I have chosen to write about the closing sequence (1 hr 36 minutes - the end) of ‘the usual suspects’ as it is one the of the most iconic movie endings in American cinema. It adopts the form of a neo-noir, crime thriller. The scene shows the end of an interrogation of ‘Roger Kint’ (later understood to be Keyser Söze) by Special Agent Dave Kujan and the dramatic realisation that follows.
There is a strong use of close ups and extreme close ups in this final scene. Source 1 shows the close up of the agents face as he notices a name from the protagonist’s story on the notice board and the truth of who Keyser Söze really is begins to fall into place. As the camera begins to zoom in on various parts of the notice board, we see that the whole interview has been a fabrication using these images (Source 2). The camera flits, the shots only being seconds long, between this and an increasing zoom on the agents face. This eventually becomes an extreme close up of his eyes (Source 3). This is an example of internal focalisation as we view the notice board through the agent’s eyes. This is re-emphasised through the extreme close up. This technique builds the tension of the situation as we as the viewers are putting the pieces together along with the agent.
At the same time, the camera is cutting to shots of the fax machine and this also adds to the build-up of the scene, as from watching the film, we know it will be a drawing of what Keyser Söze should look like. It is also interesting that the throughout the whole interview the wall had seemed completely unimportant. We have been focused on the agent and Söze, and all of the elements that become key at the end have been in the background of the shot, but we have been focused on the foreground.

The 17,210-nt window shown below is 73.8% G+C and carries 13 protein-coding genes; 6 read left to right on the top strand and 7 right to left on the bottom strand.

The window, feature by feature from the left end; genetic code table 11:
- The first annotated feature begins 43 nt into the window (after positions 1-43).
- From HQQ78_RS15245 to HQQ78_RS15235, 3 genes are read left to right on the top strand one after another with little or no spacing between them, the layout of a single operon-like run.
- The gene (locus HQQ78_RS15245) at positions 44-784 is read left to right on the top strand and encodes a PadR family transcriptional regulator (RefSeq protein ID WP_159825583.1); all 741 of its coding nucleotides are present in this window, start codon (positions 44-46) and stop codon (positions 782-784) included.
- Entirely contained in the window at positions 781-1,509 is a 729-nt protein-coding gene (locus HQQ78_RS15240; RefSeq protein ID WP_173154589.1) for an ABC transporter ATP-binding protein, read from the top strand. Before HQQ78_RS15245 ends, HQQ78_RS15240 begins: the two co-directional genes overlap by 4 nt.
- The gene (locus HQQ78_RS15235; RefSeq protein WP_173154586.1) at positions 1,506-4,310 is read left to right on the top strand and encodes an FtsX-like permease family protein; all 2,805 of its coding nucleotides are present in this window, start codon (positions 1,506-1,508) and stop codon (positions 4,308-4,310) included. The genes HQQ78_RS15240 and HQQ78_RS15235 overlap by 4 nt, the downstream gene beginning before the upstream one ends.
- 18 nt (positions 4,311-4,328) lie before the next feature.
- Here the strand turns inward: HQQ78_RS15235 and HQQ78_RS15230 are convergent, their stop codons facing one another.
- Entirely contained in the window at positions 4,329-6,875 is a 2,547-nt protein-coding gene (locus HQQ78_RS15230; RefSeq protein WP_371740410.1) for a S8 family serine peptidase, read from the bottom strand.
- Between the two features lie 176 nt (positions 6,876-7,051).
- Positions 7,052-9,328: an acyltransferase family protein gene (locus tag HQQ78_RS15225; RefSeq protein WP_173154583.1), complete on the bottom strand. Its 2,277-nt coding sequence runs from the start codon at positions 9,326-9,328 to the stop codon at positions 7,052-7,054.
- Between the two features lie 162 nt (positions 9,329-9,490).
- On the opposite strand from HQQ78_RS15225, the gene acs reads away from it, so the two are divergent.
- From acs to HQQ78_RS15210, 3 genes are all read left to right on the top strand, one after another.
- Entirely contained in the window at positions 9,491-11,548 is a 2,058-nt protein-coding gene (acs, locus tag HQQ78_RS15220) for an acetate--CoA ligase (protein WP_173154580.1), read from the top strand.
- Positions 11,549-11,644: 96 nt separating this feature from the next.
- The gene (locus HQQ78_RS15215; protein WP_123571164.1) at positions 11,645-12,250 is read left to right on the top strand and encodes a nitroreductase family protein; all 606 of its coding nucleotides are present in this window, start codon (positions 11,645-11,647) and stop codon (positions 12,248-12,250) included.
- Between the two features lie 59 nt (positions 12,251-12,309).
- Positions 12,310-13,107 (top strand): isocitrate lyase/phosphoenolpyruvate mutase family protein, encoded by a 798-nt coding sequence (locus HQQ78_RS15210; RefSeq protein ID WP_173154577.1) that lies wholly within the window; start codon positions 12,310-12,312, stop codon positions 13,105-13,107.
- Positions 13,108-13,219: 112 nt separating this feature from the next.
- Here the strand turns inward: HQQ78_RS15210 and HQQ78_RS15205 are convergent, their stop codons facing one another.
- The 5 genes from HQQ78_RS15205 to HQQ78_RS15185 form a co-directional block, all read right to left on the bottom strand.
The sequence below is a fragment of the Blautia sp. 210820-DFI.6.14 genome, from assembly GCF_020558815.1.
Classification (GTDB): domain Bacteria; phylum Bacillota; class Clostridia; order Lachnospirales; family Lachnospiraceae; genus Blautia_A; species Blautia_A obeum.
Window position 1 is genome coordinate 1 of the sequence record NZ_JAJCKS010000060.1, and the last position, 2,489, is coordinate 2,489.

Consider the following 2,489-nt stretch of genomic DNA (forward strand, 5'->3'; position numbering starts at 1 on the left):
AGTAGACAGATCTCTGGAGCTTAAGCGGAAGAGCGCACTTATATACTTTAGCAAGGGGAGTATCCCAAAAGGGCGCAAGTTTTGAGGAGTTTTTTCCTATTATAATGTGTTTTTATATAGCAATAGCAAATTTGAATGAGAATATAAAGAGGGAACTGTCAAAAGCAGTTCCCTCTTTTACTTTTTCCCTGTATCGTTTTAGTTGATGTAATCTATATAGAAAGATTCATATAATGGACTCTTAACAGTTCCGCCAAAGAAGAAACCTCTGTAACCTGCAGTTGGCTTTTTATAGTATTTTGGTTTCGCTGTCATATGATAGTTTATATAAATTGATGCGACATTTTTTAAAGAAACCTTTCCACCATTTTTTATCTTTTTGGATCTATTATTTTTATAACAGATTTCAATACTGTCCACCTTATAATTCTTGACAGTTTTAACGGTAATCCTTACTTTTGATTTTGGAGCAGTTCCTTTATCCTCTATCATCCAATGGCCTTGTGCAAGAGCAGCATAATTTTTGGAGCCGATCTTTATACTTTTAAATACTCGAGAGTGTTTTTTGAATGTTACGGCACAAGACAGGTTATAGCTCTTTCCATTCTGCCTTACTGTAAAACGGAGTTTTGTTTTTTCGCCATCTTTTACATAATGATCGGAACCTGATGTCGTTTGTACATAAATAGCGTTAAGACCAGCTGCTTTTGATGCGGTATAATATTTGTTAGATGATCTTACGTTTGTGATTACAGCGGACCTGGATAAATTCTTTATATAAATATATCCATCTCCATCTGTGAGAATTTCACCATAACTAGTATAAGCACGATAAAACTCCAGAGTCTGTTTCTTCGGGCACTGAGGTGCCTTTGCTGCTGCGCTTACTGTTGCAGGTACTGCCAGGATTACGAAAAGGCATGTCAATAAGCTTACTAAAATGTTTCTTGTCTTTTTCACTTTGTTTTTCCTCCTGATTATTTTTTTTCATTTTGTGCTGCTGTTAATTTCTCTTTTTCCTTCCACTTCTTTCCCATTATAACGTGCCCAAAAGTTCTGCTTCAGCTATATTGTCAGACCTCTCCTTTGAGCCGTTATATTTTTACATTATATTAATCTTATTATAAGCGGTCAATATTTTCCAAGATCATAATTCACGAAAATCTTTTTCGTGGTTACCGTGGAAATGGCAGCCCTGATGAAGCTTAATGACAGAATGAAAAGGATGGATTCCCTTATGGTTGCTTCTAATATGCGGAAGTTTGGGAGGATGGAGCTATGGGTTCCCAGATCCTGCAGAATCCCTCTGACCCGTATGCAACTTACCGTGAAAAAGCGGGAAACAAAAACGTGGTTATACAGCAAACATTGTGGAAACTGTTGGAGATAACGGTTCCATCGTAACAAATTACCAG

If we look in depth at the extreme close ups on Söze’s supposed bodily defects (Source 4) and the very end close up on his face, you could suggest that they are two of the most well recognised and significant moments of the film. The singular focus and close up on Söze’s leg as it begins to walk normally adds to the impact of our new found awareness. It is such a lasting shot as something that you have associated with a character for the whole film (the fact he is crippled) is revealed to be a complete lie. Also, the very last shot of Söze’s face (Source 5) paired with the quote ‘and like that…..he’s gone’ is significant. His face is initially shown close up and in bright light, and then it quickly cuts to a black screen for the words ‘he’s gone’. The director here uses contrast in lighting to emphasise that although the villain was right in front of the agents (and the audiences) eyes, it is likely Söze will never be found again.
Music and voice is very significant in this scene. Previous statements that Söze has made throughout the interrogation are edited over the scene (as well as the music) as the camera shows random pieces of information he has taken from the wall (shown Source 2), and this makes us as the audience think back to how we have watched the film and automatically taken on false information. Quotes such as ‘I know he was a good man’ (Söze talking about Keaton) that are repeated here, change the whole meaning of the sentence now that we know that he truly was a good man, and was being framed. It is an interesting editing technique as the random pieces of information we hear, all muddled together, add a sense of chaos and sudden realisation to the scene.
The non-diegetic sound is also important, as when the realisation sets in that everything the